AuSable Chasm

Wednesday, Sept 13, 2006

$16 a head seemed a little much to take a hike along a gorge, but being as we had already driven close to an hour to reach AuSable Chasm, we went ahead and paid up. The Chasm is billed as the ‘Oldest Natural Tourist Attraction’ in the US, a tribute to owners who were the first to figure out how to charge people (and keep charging for the next 130 years!) to look at a small gorge.

The money notwithstanding, AuSable Chasm is a beautiful little gorge in an improbable location – it’s only a couple of miles for the shores of Lake Champlain. Although Champlain is lined with mtns on both the New York (Adirondack and Taconic) and Vermont (Green Mtns) sides, the mountains are usually 10-15 miles off the lake. However, in one spot, the Adirondacks come down to lakes edge, and it is in this area that the chasm exists.

The geology is becoming familiar- glacier carved valleys leave a higher region of harder rock, with a soft rock under layer. For the past 10,000 years, the AuSable River (just like Niagara) has carved a 2 mile steep, narrow gorge, ending in a series of waterfalls. In fact, there was one small rapid that when viewed from above I felt mirrored Niagara Falls on a small scale, and it provided a good opportunity to discuss again with Vance how the river was carving the gorge thru erosion.

It was a wet day – fortunately, we are of the ‘have Gore-Tex will Travel’ crowd, and usually aren’t deterred by anything less than a torrential downpour. When viewing falls and rapids, rain is usually our friend as it raises the water level, and this was no exception.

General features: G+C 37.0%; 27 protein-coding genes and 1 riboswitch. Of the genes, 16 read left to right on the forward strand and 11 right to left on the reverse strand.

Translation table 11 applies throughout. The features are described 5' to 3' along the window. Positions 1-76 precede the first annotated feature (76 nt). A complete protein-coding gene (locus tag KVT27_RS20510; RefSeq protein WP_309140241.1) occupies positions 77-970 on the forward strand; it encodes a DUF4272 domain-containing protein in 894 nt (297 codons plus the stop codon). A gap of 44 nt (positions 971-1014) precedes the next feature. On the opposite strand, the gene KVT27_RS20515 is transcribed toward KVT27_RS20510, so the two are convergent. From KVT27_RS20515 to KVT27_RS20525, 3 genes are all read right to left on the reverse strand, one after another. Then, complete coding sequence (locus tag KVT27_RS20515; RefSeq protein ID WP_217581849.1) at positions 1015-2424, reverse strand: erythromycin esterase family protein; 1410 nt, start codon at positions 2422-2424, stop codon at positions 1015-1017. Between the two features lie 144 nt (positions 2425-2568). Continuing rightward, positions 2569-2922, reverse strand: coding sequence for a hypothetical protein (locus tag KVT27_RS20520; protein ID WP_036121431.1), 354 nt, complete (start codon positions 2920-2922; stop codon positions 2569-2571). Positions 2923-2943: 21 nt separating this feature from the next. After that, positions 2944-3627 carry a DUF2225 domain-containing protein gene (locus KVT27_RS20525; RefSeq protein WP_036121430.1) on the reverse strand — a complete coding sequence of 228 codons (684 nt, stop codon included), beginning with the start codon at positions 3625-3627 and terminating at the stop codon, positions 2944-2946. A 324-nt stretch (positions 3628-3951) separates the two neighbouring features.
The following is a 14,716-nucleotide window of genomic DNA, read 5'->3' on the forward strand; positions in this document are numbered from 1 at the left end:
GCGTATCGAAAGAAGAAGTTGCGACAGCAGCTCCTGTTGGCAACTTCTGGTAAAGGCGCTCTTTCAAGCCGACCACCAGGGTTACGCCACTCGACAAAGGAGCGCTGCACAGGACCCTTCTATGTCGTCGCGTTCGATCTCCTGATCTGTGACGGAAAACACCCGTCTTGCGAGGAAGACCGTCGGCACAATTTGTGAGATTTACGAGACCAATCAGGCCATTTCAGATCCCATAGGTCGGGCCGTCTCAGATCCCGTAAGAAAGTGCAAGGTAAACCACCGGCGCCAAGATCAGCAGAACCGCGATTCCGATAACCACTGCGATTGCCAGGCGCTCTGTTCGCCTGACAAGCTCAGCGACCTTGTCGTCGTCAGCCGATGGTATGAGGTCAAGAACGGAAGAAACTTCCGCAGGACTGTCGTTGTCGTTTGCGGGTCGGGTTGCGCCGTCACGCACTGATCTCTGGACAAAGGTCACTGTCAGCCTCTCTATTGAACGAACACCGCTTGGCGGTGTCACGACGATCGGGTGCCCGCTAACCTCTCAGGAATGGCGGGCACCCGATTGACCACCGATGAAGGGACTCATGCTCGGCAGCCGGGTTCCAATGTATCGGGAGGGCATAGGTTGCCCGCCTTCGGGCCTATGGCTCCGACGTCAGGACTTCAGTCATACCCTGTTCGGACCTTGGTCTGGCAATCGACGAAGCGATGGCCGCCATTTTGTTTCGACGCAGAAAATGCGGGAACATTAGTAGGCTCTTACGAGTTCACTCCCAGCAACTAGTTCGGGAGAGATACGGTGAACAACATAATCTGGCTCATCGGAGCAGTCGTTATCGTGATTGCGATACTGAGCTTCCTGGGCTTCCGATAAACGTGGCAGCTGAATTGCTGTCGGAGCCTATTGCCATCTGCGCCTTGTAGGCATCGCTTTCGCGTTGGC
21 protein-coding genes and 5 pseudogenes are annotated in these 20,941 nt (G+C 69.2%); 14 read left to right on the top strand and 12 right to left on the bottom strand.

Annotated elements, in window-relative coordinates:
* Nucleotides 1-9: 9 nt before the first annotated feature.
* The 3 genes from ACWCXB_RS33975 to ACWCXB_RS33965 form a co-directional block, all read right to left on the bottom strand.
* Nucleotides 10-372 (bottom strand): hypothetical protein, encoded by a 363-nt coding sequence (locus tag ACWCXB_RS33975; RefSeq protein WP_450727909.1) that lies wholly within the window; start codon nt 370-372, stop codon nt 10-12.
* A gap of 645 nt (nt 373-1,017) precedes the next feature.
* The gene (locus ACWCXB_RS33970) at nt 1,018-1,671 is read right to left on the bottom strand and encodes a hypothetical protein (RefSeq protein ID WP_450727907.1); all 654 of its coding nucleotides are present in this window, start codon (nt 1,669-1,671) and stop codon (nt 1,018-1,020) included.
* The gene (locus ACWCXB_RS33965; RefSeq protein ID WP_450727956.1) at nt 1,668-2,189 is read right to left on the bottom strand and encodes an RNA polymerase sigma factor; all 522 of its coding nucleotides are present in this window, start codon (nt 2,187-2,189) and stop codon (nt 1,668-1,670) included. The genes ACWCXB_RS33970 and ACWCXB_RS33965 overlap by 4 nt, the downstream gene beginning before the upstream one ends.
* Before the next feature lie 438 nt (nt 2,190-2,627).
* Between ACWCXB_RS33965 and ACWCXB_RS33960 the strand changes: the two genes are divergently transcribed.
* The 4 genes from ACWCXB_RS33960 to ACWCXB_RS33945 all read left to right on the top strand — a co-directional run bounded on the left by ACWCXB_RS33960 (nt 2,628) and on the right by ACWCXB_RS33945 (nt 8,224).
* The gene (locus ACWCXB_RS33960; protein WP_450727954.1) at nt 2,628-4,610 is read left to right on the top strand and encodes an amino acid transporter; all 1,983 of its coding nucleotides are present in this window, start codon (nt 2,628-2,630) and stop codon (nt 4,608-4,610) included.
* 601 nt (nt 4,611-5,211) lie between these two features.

The trails are well maintained, and after a short walk along the rim, it descends down the chasm walls. A huge flood in 1996 destroyed much of the walkways lower in the gorge, and the trail has been raised somewhat since then to help prevent a similar fate in the future. Quite a bit of the old trail bridges and pathways still exist, and we met one woman on the trail who told us how she remembered walking the old (and precarious looking) pathways as a child on school trips.

We enjoyed the walk and the views were dramatic. There is a short raft ride available in the lower portion of the gorge, which we passed up (we live very close to the Nantahala River, which is a popular whitewater rafting destination), but it was fun watching the rafts being lowered via cable from the rim of the chasm. The chasm at some points narrows down to about 60 feet side to side, and is about 150 feet deep.

By the time we finished up it had started a downpour, and we gratefully caught the bus ride back up to the visitors center. We followed up the tour with a drive further down the shore of Lake Champlain, viewing New York’s first fish ladder for salmon enroute. Later in the afternoon we caught a ferry across the lake to the Vermont side, and drove back to the campground.

Vance: Ausable Chasm had many different waterfalls. It was mostly formed by erosion. One section was closed because the stairway fell down from a flood. Then we saw a rock called Elephant Head because it looked like an elephant’s head. Next we saw a trail that led us into the gorge.

Later we came to a bridge that was damaged by the flood. While we were on the trail we saw many pieces of bridge steel in the water. Then we saw a crack you used to be able to walk in because it was decked. Next we saw some people do a short raft trip down the gorge. Finally we caught the bus and had a snack at the Visitors Center.


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